Thursday, May 28, 2009



l   Patrick Suskind wrote Perfume in third person, omniscient. Suskind keeps a distance from Grenouille to create suspense, but also to prohibit the reader from feeling sympathetic to Grenouille.

l   However, Suskind sometimes writes as though he really is Grenouille. For example, in chapter 35, page 177, Suskind gives a very long description of the beauty of the woman, but in the last sentence of the description, he describes, “– her teeth like pearls and her limbs smooth as ivory – and all those idiotic comparisons.” Even though the narrator is omniscient, saying that the comparisons were idiotic makes the narrator sound like Grenouille, because Grenouille could not care less about her beauty, and probably would have called those comparisons idiotic as well.



l   In chapter 40, page 202, everyone’s suspecting the Gypsies, the Italians, the wigmakers, the Jews, monks of the Benedictine cloister, Cistercians, the Freemasons, the lunatics from charite, the charcoal-burners, the beggars, and the nobility to be the murderer. This is an example of dramatic irony and satire because while reading this whole chapter, the reader already knows who is responsible for all these murders.

l   In chapter 44, page 221 and 229, when Richis, his people, and his daughter were alone in the house with Grenouille, there is foreshadow and irony: “Tomorrow he would let her in on the secret, he (Richis) said, but she could be certain that everything that he was planning and doing was for her good and would work towards her future happiness.” As the reader, we know that happiness is the complete opposite of what Richis’ daughter and he will have after that night. That night at the house, Richis “slept truly splendidly for the first time in months” because Richis thought that his daughter and he were in the safest place on earth, when ironically, they were under the same roof as the person they were trying to avoid.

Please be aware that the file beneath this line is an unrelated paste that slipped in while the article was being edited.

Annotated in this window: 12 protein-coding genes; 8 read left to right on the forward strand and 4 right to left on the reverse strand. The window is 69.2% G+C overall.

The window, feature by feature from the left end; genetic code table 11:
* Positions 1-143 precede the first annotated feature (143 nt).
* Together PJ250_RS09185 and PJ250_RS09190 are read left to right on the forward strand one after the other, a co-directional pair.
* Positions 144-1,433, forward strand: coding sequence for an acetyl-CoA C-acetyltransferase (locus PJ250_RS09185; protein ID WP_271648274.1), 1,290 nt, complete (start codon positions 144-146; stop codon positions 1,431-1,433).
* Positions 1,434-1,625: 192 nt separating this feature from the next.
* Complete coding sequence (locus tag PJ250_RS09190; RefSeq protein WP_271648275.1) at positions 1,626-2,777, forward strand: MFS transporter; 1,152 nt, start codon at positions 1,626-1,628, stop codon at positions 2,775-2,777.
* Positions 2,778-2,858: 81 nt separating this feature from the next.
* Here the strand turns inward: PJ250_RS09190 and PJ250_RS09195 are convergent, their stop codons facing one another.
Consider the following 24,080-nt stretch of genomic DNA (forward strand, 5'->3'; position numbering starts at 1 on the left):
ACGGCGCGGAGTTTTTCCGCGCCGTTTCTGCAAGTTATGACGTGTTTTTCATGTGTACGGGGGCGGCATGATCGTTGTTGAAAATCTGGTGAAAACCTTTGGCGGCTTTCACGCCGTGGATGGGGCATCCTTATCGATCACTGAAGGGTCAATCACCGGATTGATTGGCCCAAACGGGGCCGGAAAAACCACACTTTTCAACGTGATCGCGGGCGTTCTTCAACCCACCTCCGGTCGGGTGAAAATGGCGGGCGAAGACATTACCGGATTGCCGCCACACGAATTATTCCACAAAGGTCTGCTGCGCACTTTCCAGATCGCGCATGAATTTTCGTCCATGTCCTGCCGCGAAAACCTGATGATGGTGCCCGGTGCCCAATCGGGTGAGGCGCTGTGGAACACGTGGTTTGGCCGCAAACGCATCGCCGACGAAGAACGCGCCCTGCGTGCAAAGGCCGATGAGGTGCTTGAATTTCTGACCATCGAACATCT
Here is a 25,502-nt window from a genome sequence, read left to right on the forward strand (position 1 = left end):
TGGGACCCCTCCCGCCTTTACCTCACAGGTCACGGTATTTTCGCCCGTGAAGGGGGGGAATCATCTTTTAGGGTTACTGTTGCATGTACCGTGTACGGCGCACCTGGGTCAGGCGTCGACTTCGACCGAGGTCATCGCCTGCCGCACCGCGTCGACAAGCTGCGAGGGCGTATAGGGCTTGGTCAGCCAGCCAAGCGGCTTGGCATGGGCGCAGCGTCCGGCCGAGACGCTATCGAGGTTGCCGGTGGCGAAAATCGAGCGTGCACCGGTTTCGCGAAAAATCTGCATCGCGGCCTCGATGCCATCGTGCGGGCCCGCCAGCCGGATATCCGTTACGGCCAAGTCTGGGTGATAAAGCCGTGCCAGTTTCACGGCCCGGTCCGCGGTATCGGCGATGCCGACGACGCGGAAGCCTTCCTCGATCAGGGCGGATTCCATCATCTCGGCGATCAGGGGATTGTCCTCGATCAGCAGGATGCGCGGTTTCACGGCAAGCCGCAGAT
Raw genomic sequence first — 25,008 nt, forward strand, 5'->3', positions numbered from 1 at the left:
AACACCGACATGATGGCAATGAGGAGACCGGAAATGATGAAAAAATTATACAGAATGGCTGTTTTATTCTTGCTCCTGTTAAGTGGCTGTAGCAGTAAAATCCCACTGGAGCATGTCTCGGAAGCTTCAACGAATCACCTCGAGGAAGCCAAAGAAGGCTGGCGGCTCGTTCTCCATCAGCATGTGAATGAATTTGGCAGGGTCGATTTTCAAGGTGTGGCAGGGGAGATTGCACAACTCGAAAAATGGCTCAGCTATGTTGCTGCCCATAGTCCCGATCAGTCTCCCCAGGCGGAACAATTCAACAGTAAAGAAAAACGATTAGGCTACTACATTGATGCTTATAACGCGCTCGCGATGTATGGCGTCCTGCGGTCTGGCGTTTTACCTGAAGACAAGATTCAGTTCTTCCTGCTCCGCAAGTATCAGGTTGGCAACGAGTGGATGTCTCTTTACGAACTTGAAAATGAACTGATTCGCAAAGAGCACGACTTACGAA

l   On page 229, Richis was “eager almost to find her still sleeping, wanting to kiss her awake once again – one last time, before he must give her to another man.” This is satire because we know that he won’t be able to do that since she is dead, and also because this other man that Richis is giving his daughter to is Grenouille, without Richis knowing that coming.


l Perfume is divided into four parts:

PART I: Concludes with the end of his apprenticeship to Baldini and departure from Paris

PART II: Deals with his years of isolation and his introduction to the enlightenment society of Montpellier by the marquis

PART III: Represents residence in Grasse while developing techniques for the manufacture of perfumes

PART IV: Details flight from the site of his scheduled execution to die as on the day of his birth among the odors of Paris

l   By dividing this novel into four parts, Suskind is emphasizing the skills that Grenouille is developing while he is on his journey to create perfumes. The beginning of each part also represent Grenouille meeting new people, society and scent. For example, in Part I, Grenouille encounters many characters such as Madame Gaillard, Father Terrier and Baldini. Grenouille develops new skills being with Baldini, which helps him throughout the novel. He also meets new scent of nature in Part II, where he does not smell human odor. However, towards the end of every chapter, Grenouille leaves the people he met in each chapter. For example, Grenouille leaves Baldini towards the end of Part I. By giving unfortunate events to people who separated from Grenouille, Suskind is emphasizing that Grenouille is the one bringing unhappiness, and that Grenouille is not "normal."

l   Perfume is a suspense novel. Although the reader knows that Grenouille is guilty, the reader wonders whether and how Grenouille will be brought to justice. The novel could also be a horror novel. While it is clear that Grenouille is obsessed and insane, he performs within the confines of eighteenth century French society in a clear manner. 

1 comment:

  1. I've been calling Suskind's narration as 4th person, although I'm beginning to suspect incorrectly so. Somehow I got the impression that he was but a lowly recorder of the events and the way he'd jump into and out of the character's heads (Baldini's speech about experience > talent) (Grenouille's elaborate explanation of his journey) I assumed he was both a part of and not a part of the plot- having his own opinion on each character while allowing their actions to be judged by the reader.

    but it has been years since I revisited the work. . .


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